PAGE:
Snacks are important and your child should be having a morning and afternoon snack daily. Children have smaller stomachs and high energy needs, so they probably can’t go between meals without a snack. Kids need that extra fuel to go, go, go! In addition, snacks help children from overeating at meals. If you’re dealing with a picky eater, overeating is the last thing on your mind!
Watch our Videos Series on Healthy Snacks for Kids:
Snacking is a Huge Reason Obesity in Children is Increasing at an Alarming Rate
A new study has found “that high-calorie snacking is proving to be a major cause of childhood obesity. Chips, candy and other snack foods account for up to 27% of the daily caloric intake for children, age 2 to 18,” according to findings by researchers at the University of North Carolina at Chapel Hill.
Let’s spend a second to take that in! Snack time should not be associated with treat time. There is a time and place for treats, but it shouldn’t be daily.
“Childhood obesity affects an enormous and growing number of families around the world, but the vast majority of these cases are preventable, and can still be reversed,” says Sonia Caprio, MD from Yale Medical Group about the study. She goes on to say, “Understanding how children become obese or overweight in the first place is an important step toward breaking the cycle.”
Need Snack Ideas? We’ve Got Tons!
Need more snack ideas? Especially what to put into your snack cup? Check out these recipes to make snack time easier for you:
Check Out These Other Great Resources:
Get Healthy Snack Ideas on the Go
Take the Pressure Off Dinner
Try to use snack time as another way to get nutrients in your child and alleviate the pressure off of eating his peas and broccoli at dinner. If you can get him to eat some healthy snacks throughout the day, then you’re that much closer to him having a well-balanced diet.
The Goal of Snacking
The goal for snack time is to provide nutrient-dense snacks that your child will enjoy. Check out our mega list of high fiber snacks on the go.
Aim to offer cheeses, fruits or vegetables as your snack of choice. Why not flip snack time on its side and offer chicken bites or eggs as a snack! Don’t feel that you have to fall into the snack trap and offer only processed snack foods as your only options.
Don’t feel that you have to fall into the snack trap and offer processed snack foods as your only options. If you can try to eliminate processed snacks from your child’s diet, you will be doing a world of good for your child’s future health.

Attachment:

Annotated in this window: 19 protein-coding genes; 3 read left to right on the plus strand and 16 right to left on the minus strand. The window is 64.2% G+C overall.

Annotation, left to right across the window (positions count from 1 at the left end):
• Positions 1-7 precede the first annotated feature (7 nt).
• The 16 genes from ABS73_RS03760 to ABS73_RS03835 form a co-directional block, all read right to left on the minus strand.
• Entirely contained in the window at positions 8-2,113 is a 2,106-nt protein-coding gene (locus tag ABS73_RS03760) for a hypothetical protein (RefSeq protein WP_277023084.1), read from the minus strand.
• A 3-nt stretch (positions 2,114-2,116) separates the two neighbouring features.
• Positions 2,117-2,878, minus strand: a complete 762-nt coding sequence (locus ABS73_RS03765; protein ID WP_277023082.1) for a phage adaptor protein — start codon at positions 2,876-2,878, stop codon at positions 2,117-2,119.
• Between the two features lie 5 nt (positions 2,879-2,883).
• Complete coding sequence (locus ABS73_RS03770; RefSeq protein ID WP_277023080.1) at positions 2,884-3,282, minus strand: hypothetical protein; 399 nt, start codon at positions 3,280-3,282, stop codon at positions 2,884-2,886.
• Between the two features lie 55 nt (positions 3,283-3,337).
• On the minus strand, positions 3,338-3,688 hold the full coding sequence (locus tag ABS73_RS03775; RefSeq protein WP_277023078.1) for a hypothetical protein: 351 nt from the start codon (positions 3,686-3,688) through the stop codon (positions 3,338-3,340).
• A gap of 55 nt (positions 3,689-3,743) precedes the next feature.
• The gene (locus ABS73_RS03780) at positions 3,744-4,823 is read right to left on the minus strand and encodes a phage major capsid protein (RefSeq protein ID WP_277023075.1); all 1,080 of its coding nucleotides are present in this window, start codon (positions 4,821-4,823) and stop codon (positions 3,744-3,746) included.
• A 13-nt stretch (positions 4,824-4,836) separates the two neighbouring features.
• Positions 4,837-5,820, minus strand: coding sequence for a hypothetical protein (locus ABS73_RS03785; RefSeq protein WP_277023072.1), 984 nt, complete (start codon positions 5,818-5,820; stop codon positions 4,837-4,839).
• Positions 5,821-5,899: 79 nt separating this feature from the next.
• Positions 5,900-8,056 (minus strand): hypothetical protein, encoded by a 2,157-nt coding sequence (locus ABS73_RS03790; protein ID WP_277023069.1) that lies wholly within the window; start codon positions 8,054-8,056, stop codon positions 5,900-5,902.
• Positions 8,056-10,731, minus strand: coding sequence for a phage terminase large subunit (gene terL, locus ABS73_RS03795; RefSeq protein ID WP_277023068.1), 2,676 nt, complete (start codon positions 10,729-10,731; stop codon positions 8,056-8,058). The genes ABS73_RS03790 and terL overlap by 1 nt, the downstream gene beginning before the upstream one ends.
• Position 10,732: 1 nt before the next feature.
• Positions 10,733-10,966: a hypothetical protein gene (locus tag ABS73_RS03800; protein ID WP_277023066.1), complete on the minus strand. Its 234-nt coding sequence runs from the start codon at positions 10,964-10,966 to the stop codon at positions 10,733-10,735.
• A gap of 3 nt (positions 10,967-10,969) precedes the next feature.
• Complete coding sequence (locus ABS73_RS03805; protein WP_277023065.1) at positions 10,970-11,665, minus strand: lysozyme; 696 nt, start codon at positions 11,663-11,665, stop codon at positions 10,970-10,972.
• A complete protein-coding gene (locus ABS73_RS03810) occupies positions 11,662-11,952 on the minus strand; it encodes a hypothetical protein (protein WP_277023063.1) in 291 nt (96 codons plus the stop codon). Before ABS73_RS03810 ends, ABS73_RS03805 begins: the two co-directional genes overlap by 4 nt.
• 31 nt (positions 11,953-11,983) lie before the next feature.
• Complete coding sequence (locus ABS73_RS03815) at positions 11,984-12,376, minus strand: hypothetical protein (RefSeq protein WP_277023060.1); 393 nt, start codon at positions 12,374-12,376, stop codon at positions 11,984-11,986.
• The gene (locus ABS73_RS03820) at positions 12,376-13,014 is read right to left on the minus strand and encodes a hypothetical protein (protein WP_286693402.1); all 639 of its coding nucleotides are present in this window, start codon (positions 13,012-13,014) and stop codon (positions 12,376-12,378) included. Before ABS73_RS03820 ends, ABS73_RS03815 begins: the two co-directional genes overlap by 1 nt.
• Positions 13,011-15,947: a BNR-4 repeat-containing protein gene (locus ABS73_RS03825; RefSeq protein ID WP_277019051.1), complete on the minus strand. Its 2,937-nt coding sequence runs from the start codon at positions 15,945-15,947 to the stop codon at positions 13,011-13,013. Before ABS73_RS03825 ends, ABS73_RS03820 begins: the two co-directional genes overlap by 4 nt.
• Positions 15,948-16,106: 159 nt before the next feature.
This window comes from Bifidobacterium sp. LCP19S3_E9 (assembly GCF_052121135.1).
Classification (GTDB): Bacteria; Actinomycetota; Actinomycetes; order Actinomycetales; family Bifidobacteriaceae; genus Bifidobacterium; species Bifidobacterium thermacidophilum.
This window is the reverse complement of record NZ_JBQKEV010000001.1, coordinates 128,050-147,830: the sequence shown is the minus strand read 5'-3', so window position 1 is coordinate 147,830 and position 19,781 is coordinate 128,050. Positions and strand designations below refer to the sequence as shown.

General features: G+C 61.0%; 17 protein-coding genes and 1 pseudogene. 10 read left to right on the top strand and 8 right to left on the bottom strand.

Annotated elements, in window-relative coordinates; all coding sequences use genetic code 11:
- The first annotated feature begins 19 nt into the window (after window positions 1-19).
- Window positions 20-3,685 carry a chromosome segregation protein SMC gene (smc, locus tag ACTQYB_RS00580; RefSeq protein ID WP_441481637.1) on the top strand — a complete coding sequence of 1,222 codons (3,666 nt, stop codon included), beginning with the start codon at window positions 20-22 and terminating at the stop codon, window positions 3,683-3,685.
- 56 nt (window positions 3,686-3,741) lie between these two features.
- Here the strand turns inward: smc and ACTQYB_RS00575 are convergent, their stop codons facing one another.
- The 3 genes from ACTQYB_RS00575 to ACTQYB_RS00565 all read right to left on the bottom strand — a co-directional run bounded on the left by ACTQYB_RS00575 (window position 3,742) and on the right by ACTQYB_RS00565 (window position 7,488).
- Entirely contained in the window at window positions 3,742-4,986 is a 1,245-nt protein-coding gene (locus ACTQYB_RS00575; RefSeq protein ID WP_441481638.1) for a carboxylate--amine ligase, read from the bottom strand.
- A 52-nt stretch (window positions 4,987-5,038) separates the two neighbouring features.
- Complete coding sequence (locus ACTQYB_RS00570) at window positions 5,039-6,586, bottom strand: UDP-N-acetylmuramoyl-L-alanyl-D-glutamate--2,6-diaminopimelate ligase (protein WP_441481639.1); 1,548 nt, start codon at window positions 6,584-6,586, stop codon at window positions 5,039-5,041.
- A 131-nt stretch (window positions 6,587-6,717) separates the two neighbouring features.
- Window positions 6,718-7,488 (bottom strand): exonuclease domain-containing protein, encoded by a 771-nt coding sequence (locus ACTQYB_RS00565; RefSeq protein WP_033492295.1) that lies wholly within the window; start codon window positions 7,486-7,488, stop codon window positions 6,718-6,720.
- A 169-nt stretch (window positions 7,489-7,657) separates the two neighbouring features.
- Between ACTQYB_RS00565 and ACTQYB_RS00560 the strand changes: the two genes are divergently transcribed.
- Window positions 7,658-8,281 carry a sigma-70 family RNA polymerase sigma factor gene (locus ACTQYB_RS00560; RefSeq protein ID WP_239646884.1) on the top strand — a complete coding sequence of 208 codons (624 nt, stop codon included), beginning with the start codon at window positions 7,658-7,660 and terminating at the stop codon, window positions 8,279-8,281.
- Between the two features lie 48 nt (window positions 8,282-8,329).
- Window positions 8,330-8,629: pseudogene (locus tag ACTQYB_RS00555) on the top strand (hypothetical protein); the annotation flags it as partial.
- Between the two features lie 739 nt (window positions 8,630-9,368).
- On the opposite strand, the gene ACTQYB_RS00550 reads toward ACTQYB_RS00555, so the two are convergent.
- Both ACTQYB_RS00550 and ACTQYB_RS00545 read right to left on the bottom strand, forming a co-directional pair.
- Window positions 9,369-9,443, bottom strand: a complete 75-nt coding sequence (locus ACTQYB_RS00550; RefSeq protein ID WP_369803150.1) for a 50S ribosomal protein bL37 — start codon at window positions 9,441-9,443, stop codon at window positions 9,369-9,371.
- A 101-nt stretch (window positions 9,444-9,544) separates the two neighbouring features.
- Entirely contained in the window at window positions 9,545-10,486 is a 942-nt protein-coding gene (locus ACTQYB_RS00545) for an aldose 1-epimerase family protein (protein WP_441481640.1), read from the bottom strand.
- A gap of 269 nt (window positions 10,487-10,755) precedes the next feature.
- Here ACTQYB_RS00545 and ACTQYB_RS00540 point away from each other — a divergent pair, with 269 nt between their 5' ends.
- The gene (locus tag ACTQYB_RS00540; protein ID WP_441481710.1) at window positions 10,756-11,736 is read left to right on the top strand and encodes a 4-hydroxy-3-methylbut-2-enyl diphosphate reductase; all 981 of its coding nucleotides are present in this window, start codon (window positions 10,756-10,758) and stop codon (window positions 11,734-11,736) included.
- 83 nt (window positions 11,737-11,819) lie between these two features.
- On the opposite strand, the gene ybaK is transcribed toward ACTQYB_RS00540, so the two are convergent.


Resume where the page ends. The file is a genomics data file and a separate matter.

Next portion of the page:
If your child is resistant to healthier snacks, you can try preparing them in a more visually appealing way. You can use vegetable and cookie cutters to cut your healthy snacks into fun shapes. Also, aim to offer your snacks in different shapes and sizes each time as you don’t want your child to start to expect that the carrot is always in the shape of a flower. Sometimes, it looks like a carrot, other times it looks like a flower or penguin.
Don’t let yourself get into a snacking rut and don’t let your child get into one too. You don’t want your child to grow to expect processed fruit snacks each day. Do you know fruit snacks are made up of almost entirely of sugar? The other ingredients include food coloring. The organic snacks use organic food coloring instead of the harmful chemical food coloring, but they are still made up of sugar.
In just 11 pieces of fruit snack, there are 4 teaspoons of sugar. Yes, that’s right, 4 teaspoons of sugar!! That is actually the recommended amount of sugar for the entire day for a child.
Keep things interesting for your child and not to fall into a rut. Kids pick up habits really quickly so if you’re offering a sugar laden yogurt every day for a week as a snack, by week two they are going to be resistant if you try to offer anything other than a yogurt as a snack.
Our cultural snack obsession is ‘teaching kids the habit of constantly eating even when they’re not hungry,’ says Maryland pediatrician Daniel H. Feldman. ‘And eating when we’re not hungry is a huge problem in this country.'”
What to Avoid When Snacking
- Keep healthy snack options within reach. Make sure you have fresh fruit and veggies available. Prioritize these items on your grocery list weekly.
- Keep snacks small. Don’t let them be meal replacements. Your child may ask for more, but let him know that’s all there is for a snack and mealtime will be in an hour and a half.
- Create a mealtime and snack time structure and adhere to it. If your child doesn’t eat his meal, he can’t have a snack until snack time and if he skips his snack, then he has to wait until the next mealtime. This way your child won’t eat out of boredom and you won’t feel tempted to give him a snack to keep him occupied.
- Don’t use food as a reward. Find out why you shouldn’t use food as a reward.
- Let your child get hungry. If your child missed his meal or chose not to eat it, don’t over do it during snack time to make up for it. If you do, you are incentivizing him not to eat during mealtime which creates future bad habits. Find out why it’s important not to let your child graze.